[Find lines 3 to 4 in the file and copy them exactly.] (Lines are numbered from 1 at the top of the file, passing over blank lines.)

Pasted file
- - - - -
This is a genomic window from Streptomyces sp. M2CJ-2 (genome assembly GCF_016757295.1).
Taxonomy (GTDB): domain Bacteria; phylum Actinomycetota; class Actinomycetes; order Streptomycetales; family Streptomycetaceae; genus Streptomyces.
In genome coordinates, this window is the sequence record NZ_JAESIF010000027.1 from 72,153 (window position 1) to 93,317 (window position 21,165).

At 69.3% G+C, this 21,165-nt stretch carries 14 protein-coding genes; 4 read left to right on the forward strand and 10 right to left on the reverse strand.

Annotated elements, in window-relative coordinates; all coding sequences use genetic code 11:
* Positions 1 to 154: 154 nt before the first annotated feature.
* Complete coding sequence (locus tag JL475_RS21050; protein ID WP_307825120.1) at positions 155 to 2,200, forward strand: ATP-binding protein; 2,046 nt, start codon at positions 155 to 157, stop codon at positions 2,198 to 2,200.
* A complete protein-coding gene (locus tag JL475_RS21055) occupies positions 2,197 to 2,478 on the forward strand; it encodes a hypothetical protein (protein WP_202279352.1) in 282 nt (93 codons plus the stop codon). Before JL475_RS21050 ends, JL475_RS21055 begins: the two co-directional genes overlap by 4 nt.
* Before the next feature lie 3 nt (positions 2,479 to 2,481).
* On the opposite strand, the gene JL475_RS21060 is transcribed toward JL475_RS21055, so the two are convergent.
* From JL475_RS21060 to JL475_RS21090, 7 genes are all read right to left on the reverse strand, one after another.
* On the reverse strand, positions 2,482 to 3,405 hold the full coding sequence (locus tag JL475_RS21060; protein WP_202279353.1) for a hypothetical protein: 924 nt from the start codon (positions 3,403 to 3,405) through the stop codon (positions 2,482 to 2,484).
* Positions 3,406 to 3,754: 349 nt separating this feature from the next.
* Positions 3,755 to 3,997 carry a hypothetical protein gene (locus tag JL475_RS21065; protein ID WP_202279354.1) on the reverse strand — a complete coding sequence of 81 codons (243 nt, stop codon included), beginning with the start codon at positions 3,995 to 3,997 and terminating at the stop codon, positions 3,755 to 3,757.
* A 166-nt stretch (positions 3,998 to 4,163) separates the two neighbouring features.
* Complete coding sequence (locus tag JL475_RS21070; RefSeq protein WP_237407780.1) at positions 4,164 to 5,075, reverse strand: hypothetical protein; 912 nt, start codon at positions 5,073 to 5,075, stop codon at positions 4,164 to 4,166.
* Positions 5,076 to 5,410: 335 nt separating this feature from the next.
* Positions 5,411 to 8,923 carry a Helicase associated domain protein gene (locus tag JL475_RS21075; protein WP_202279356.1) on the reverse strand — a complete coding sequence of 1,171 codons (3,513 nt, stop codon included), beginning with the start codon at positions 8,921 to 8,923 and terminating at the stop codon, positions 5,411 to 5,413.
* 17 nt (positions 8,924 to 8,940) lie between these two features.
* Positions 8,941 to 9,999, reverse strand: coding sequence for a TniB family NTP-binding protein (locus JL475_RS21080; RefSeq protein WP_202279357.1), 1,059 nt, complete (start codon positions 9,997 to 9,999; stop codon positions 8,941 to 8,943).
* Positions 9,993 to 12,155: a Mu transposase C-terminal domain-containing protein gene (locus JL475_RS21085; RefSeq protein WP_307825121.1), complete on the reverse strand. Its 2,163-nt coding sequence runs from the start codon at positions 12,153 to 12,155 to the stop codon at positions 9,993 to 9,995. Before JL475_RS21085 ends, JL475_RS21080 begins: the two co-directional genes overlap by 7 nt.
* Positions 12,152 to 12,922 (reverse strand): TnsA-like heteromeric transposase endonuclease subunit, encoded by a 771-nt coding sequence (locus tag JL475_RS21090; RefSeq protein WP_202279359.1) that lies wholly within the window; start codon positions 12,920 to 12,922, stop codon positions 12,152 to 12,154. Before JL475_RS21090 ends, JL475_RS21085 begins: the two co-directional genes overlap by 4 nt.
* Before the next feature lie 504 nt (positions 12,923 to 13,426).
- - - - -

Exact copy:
In genome coordinates, this window is the sequence record NZ_JAESIF010000027.1 from 72,153 (window position 1) to 93,317 (window position 21,165).

At 69.3% G+C, this 21,165-nt stretch carries 14 protein-coding genes; 4 read left to right on the forward strand and 10 right to left on the reverse strand.